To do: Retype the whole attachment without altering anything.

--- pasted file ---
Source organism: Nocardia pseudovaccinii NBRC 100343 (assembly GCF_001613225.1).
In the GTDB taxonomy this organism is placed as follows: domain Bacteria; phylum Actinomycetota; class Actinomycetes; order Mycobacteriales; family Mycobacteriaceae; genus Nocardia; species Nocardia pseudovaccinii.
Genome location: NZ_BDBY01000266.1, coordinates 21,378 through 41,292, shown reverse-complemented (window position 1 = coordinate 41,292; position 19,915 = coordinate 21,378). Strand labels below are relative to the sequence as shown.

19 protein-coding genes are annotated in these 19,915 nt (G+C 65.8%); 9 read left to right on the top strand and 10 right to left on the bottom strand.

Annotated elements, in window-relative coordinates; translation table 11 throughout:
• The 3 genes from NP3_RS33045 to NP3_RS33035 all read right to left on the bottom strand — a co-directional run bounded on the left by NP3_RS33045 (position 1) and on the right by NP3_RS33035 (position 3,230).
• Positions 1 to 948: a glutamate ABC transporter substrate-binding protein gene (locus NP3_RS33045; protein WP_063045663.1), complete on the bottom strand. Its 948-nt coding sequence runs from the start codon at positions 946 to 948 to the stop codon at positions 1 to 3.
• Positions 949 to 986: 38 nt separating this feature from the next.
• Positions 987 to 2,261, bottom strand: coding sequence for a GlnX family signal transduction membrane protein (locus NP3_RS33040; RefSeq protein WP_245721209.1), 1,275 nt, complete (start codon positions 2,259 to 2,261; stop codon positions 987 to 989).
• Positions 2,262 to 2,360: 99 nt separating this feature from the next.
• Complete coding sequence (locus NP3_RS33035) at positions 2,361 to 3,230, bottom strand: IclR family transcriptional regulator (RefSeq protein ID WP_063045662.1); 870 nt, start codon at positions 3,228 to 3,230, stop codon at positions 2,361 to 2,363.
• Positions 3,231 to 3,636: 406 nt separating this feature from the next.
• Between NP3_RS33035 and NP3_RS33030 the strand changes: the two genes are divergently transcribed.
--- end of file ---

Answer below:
Source organism: Nocardia pseudovaccinii NBRC 100343 (assembly GCF_001613225.1).
In the GTDB taxonomy this organism is placed as follows: domain Bacteria; phylum Actinomycetota; class Actinomycetes; order Mycobacteriales; family Mycobacteriaceae; genus Nocardia; species Nocardia pseudovaccinii.
Genome location: NZ_BDBY01000266.1, coordinates 21,378 through 41,292, shown reverse-complemented (window position 1 = coordinate 41,292; position 19,915 = coordinate 21,378). Strand labels below are relative to the sequence as shown.

19 protein-coding genes are annotated in these 19,915 nt (G+C 65.8%); 9 read left to right on the top strand and 10 right to left on the bottom strand.

Annotated elements, in window-relative coordinates; translation table 11 throughout:
• The 3 genes from NP3_RS33045 to NP3_RS33035 all read right to left on the bottom strand — a co-directional run bounded on the left by NP3_RS33045 (position 1) and on the right by NP3_RS33035 (position 3,230).
• Positions 1 to 948: a glutamate ABC transporter substrate-binding protein gene (locus NP3_RS33045; protein WP_063045663.1), complete on the bottom strand. Its 948-nt coding sequence runs from the start codon at positions 946 to 948 to the stop codon at positions 1 to 3.
• Positions 949 to 986: 38 nt separating this feature from the next.
• Positions 987 to 2,261, bottom strand: coding sequence for a GlnX family signal transduction membrane protein (locus NP3_RS33040; RefSeq protein WP_245721209.1), 1,275 nt, complete (start codon positions 2,259 to 2,261; stop codon positions 987 to 989).
• Positions 2,262 to 2,360: 99 nt separating this feature from the next.
• Complete coding sequence (locus NP3_RS33035) at positions 2,361 to 3,230, bottom strand: IclR family transcriptional regulator (RefSeq protein ID WP_063045662.1); 870 nt, start codon at positions 3,228 to 3,230, stop codon at positions 2,361 to 2,363.
• Positions 3,231 to 3,636: 406 nt separating this feature from the next.
• Between NP3_RS33035 and NP3_RS33030 the strand changes: the two genes are divergently transcribed.